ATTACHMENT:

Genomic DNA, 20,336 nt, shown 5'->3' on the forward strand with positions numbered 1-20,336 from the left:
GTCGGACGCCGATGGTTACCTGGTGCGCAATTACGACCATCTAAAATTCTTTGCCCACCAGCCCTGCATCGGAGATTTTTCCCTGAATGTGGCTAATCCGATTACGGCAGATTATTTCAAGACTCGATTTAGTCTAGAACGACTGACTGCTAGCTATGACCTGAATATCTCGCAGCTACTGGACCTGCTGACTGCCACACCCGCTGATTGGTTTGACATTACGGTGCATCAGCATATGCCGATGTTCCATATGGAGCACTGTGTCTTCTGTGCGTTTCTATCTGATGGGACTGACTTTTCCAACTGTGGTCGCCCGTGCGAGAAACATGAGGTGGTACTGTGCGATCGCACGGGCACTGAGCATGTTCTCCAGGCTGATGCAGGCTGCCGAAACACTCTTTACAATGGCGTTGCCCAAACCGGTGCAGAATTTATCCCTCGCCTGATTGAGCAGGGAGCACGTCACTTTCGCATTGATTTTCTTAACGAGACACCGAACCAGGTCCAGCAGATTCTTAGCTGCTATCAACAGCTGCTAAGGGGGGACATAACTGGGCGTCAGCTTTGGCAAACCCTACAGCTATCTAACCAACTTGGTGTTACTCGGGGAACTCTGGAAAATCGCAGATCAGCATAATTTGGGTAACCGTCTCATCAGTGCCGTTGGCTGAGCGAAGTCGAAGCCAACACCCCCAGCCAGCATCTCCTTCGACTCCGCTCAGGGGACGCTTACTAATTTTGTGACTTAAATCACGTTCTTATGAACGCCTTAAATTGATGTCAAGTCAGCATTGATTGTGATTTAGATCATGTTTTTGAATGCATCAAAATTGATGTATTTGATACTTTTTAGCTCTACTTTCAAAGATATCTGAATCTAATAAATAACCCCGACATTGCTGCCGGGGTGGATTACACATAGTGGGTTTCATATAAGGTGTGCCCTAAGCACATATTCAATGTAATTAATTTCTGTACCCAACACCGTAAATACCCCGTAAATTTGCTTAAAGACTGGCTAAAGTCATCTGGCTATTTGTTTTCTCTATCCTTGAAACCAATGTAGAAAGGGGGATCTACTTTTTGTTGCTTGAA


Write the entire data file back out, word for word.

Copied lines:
Genomic DNA, 20,336 nt, shown 5'->3' on the forward strand with positions numbered 1-20,336 from the left:
GTCGGACGCCGATGGTTACCTGGTGCGCAATTACGACCATCTAAAATTCTTTGCCCACCAGCCCTGCATCGGAGATTTTTCCCTGAATGTGGCTAATCCGATTACGGCAGATTATTTCAAGACTCGATTTAGTCTAGAACGACTGACTGCTAGCTATGACCTGAATATCTCGCAGCTACTGGACCTGCTGACTGCCACACCCGCTGATTGGTTTGACATTACGGTGCATCAGCATATGCCGATGTTCCATATGGAGCACTGTGTCTTCTGTGCGTTTCTATCTGATGGGACTGACTTTTCCAACTGTGGTCGCCCGTGCGAGAAACATGAGGTGGTACTGTGCGATCGCACGGGCACTGAGCATGTTCTCCAGGCTGATGCAGGCTGCCGAAACACTCTTTACAATGGCGTTGCCCAAACCGGTGCAGAATTTATCCCTCGCCTGATTGAGCAGGGAGCACGTCACTTTCGCATTGATTTTCTTAACGAGACACCGAACCAGGTCCAGCAGATTCTTAGCTGCTATCAACAGCTGCTAAGGGGGGACATAACTGGGCGTCAGCTTTGGCAAACCCTACAGCTATCTAACCAACTTGGTGTTACTCGGGGAACTCTGGAAAATCGCAGATCAGCATAATTTGGGTAACCGTCTCATCAGTGCCGTTGGCTGAGCGAAGTCGAAGCCAACACCCCCAGCCAGCATCTCCTTCGACTCCGCTCAGGGGACGCTTACTAATTTTGTGACTTAAATCACGTTCTTATGAACGCCTTAAATTGATGTCAAGTCAGCATTGATTGTGATTTAGATCATGTTTTTGAATGCATCAAAATTGATGTATTTGATACTTTTTAGCTCTACTTTCAAAGATATCTGAATCTAATAAATAACCCCGACATTGCTGCCGGGGTGGATTACACATAGTGGGTTTCATATAAGGTGTGCCCTAAGCACATATTCAATGTAATTAATTTCTGTACCCAACACCGTAAATACCCCGTAAATTTGCTTAAAGACTGGCTAAAGTCATCTGGCTATTTGTTTTCTCTATCCTTGAAACCAATGTAGAAAGGGGGATCTACTTTTTGTTGCTTGAA